A Bit On Open Source And Some Baz Background

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This has always been a touchy subject, especially in larger computer firms. But first, let me tell you how I got into Open Source. I started coding in Turbo Pascal 7.0, in about 1996 when I was in Grammar School. I took Turbo Pascal more as an introduction to Programming, instead of a product to do something constructive in.

After Pascal, I was looking into something visual. Hence, I fell into Visual Basic 5.0. Yeah, I know, I’m sorry.

Now this was my first step towards the open source community. I must admit, that I downloaded a pirated copy and ran with it for a while. Now, that was all well and good when I was sitting home playing around with stuff. But when it came to actually, to producing something for a market, you can’t (or should I say, shouldn’t) do that with pirated software.

After that, I got into web development. For this, there was a plethora of free tools available, for use. So I did that for a while. When I got back to college, I got into C++ (using Visual Studio, but still essentially free). That was a step in the right direction. However, as the semesters went on, we got more into using the .NET library. However, for my web development I never got into ASP.

The First Real Plunge into Open Source - Enter PHP

Bit by bit, web development gave way to web programming. This is where PHP came in. I got more familiar with PHP when I started working on different projects for clients. I chose PHP for a few main reasons:

  1. Free Documentation: I could learn almost everything I needed through online documentation.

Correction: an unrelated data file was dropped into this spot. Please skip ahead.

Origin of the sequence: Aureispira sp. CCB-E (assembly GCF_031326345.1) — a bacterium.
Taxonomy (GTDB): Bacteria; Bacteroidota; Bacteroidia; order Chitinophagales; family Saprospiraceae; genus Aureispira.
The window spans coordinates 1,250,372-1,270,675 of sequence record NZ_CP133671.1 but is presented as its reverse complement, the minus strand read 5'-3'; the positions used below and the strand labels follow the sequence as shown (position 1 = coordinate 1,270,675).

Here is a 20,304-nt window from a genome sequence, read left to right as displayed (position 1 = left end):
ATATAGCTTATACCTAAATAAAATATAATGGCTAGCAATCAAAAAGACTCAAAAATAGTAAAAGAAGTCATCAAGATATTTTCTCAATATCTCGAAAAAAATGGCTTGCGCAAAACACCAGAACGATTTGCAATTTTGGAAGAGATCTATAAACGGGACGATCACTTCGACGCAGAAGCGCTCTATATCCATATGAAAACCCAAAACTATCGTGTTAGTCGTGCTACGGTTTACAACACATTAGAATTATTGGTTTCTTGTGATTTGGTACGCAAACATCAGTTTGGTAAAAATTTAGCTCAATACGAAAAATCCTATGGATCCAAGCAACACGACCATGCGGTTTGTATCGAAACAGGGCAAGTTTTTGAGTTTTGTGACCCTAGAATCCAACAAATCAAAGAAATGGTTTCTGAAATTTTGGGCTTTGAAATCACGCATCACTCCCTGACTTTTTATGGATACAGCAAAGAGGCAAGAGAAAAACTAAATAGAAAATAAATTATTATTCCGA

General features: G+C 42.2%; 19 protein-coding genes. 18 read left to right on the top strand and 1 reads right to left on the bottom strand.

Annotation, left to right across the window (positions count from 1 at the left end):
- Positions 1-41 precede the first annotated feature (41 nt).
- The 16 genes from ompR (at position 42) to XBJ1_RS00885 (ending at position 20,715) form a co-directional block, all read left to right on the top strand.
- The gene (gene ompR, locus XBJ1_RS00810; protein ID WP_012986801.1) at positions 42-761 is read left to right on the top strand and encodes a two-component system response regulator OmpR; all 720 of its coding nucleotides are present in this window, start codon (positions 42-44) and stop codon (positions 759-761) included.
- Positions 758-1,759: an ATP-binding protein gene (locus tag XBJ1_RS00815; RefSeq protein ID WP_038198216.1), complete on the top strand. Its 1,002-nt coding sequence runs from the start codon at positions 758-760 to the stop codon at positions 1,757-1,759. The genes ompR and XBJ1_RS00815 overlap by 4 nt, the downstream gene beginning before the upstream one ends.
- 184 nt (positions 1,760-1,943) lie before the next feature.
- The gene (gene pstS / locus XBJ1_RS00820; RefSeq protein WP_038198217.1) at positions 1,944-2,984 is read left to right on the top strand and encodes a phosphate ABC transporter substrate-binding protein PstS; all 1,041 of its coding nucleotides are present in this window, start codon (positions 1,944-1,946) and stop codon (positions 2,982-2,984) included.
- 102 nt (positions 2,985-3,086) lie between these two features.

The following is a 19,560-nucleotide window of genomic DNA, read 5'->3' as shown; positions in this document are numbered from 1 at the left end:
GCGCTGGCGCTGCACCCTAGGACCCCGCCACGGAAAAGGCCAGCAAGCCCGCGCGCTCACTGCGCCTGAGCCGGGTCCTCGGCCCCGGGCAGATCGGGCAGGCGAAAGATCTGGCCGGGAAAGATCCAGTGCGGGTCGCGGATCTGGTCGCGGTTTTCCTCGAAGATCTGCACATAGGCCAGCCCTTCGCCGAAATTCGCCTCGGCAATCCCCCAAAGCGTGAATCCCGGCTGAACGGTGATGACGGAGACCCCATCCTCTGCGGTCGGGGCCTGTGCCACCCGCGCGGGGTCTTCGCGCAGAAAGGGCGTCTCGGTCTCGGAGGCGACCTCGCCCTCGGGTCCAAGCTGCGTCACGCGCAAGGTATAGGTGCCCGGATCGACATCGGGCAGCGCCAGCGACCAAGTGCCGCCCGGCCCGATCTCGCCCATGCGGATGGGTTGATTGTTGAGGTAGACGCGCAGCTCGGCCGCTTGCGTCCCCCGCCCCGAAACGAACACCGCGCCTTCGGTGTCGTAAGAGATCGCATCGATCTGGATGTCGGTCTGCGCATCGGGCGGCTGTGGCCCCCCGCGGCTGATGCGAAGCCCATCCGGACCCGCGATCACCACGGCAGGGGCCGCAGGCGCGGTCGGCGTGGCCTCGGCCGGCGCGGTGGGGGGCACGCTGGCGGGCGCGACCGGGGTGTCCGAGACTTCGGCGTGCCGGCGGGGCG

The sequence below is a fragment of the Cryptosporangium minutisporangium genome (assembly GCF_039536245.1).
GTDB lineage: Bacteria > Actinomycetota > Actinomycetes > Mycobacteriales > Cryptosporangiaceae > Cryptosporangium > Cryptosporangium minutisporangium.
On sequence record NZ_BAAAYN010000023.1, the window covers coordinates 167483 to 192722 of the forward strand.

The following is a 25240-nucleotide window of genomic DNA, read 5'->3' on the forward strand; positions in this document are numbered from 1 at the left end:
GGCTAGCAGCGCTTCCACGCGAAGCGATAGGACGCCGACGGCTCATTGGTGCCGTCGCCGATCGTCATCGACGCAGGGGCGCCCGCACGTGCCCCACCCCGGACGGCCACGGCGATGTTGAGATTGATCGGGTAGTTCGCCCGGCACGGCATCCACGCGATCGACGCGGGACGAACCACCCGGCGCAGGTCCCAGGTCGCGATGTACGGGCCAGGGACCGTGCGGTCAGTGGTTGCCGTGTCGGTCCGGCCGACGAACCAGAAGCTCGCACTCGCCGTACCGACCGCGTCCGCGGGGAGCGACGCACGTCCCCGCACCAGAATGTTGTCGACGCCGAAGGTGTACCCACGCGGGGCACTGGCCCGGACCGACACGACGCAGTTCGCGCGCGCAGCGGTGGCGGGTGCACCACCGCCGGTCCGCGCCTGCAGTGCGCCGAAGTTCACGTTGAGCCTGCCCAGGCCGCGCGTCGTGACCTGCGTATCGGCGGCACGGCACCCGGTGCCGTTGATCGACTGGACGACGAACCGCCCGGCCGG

2. Cost: My first problem was hosting. ASP hosts used to be almost twice as expensive as their Linux counterparts.

The Open Source Misconception

One of the problems that people have with Open Source is that they think that it’s unsupported. People seem to think that open source software is written by a bunch of kids in basements or something. This is not the case, by any means.  For example, a lot of the Linux distributions are totally free and totally supported.  Wake up people; free doesn’t mean unsupported. The whole “You get what you pay for” isn’t always true.

Why I Use Open Source Software

For my personal web development, I run a very small team and we do work part time. This is no time to shell out $6,000 for a standard license of SQL Server 2005. MySQL server 5.0 is a very robust database server. It should be able to handle itself in a lot of the situations that people think they need to throw SQL Server at. Where, MySQL fails to deliver, PostgreSQL should be more than sufficient.

Open source software and products just make life easier. Take examples like, jQuery and CakePHP. Would it be possible for an in-house team to come up with the same thing? Yes, sure? But why? Especially when a team (not just one guy) has put years into one special product. The price of the software does not dictate it’s quality.

What Not To Do

Now, one word of wisdom: All open source software isn’t the same. You need to do your research before diving into open source. Look up research about the product’s history, community support, and most importantly the support. If you run a very small shop, then almost anything will work for you; especially since you’re main goal would be to keep costs down.

However, a large company should not thumb their nose at open source software either. Unless you have a team dedicated to doing one task, and doing it well, why not utilise a tried and true method? Why do we always feel the need to reinvent the wheel? Seriously, your team may be extremely skilled, but can you guys really crank out a better Javascript Framework than jQuery? I doubt it.

Take a hint from one of the largest; Microsoft has recenlty started shipping jQuery with their .NET 3.5 framework. They even have intellisense support for it in Visual Studio. Open source is the way of the future, as long as we learn to use it correctly.